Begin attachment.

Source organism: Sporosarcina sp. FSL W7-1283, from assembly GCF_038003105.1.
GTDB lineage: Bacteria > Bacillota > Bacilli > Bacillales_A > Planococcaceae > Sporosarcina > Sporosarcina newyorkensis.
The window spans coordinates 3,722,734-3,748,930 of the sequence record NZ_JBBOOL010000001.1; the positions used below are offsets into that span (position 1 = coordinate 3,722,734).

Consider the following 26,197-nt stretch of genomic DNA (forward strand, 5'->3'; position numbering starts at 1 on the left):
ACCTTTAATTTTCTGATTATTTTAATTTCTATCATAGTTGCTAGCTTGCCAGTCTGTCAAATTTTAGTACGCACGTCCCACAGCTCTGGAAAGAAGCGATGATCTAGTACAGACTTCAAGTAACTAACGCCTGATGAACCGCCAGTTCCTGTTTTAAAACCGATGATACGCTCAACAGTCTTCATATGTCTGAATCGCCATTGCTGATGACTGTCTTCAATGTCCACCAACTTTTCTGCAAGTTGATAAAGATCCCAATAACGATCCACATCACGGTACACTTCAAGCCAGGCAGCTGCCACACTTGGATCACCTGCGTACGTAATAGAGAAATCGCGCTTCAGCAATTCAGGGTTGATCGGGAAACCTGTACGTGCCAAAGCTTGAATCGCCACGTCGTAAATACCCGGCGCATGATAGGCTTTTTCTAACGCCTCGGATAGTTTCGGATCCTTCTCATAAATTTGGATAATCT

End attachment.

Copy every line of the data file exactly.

Source organism: Sporosarcina sp. FSL W7-1283, from assembly GCF_038003105.1.
GTDB lineage: Bacteria > Bacillota > Bacilli > Bacillales_A > Planococcaceae > Sporosarcina > Sporosarcina newyorkensis.
The window spans coordinates 3,722,734-3,748,930 of the sequence record NZ_JBBOOL010000001.1; the positions used below are offsets into that span (position 1 = coordinate 3,722,734).

Consider the following 26,197-nt stretch of genomic DNA (forward strand, 5'->3'; position numbering starts at 1 on the left):
ACCTTTAATTTTCTGATTATTTTAATTTCTATCATAGTTGCTAGCTTGCCAGTCTGTCAAATTTTAGTACGCACGTCCCACAGCTCTGGAAAGAAGCGATGATCTAGTACAGACTTCAAGTAACTAACGCCTGATGAACCGCCAGTTCCTGTTTTAAAACCGATGATACGCTCAACAGTCTTCATATGTCTGAATCGCCATTGCTGATGACTGTCTTCAATGTCCACCAACTTTTCTGCAAGTTGATAAAGATCCCAATAACGATCCACATCACGGTACACTTCAAGCCAGGCAGCTGCCACACTTGGATCACCTGCGTACGTAATAGAGAAATCGCGCTTCAGCAATTCAGGGTTGATCGGGAAACCTGTACGTGCCAAAGCTTGAATCGCCACGTCGTAAATACCCGGCGCATGATAGGCTTTTTCTAACGCCTCGGATAGTTTCGGATCCTTCTCATAAATTTGGATAATCT